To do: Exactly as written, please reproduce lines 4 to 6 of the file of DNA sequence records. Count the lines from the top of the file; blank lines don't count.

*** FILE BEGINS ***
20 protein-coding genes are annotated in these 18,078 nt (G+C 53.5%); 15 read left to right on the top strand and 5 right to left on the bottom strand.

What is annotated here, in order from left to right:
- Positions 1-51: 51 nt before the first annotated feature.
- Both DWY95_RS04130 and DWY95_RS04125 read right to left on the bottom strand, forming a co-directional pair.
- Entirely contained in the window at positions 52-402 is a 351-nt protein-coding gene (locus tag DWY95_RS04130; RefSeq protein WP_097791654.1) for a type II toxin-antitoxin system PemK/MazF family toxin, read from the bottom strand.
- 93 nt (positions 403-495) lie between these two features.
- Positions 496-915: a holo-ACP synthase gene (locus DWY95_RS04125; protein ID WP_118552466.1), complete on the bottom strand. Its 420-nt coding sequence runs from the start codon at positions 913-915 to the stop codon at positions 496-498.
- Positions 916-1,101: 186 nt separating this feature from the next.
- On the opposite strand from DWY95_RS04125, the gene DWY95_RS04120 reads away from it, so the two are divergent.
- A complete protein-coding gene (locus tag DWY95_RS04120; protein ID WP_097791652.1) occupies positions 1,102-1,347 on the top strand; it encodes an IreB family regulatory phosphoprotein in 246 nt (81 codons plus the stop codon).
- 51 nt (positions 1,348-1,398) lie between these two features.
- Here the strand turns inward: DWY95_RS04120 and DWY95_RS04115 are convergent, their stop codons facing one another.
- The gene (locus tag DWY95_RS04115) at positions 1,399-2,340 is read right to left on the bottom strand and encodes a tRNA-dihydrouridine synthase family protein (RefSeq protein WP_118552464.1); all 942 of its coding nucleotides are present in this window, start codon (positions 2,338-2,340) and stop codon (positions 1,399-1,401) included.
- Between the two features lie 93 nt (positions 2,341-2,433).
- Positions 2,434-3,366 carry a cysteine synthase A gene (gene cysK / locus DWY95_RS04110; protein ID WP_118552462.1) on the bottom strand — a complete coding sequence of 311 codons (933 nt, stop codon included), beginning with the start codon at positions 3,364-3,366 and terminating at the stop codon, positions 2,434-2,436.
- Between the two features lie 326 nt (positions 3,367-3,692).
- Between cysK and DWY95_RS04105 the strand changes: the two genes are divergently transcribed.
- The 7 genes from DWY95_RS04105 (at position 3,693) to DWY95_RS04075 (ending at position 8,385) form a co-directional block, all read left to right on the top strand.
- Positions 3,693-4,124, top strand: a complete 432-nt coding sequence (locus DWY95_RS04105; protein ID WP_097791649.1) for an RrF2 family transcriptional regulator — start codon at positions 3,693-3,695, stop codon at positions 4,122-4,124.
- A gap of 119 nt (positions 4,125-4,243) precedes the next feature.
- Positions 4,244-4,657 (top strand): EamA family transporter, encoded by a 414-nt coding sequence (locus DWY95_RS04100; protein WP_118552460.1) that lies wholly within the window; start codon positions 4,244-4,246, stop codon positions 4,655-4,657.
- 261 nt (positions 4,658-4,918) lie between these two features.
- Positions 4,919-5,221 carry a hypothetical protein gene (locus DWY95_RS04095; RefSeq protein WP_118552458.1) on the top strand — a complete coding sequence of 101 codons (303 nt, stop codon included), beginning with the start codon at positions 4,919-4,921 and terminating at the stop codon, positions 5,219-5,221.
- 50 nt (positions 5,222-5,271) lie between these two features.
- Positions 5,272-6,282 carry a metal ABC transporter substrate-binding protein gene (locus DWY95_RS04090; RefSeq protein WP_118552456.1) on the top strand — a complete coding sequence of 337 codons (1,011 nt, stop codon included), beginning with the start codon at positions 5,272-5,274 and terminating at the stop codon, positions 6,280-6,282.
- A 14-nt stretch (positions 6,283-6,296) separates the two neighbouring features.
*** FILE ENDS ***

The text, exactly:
- Both DWY95_RS04130 and DWY95_RS04125 read right to left on the bottom strand, forming a co-directional pair.
- Entirely contained in the window at positions 52-402 is a 351-nt protein-coding gene (locus tag DWY95_RS04130; RefSeq protein WP_097791654.1) for a type II toxin-antitoxin system PemK/MazF family toxin, read from the bottom strand.
- 93 nt (positions 403-495) lie between these two features.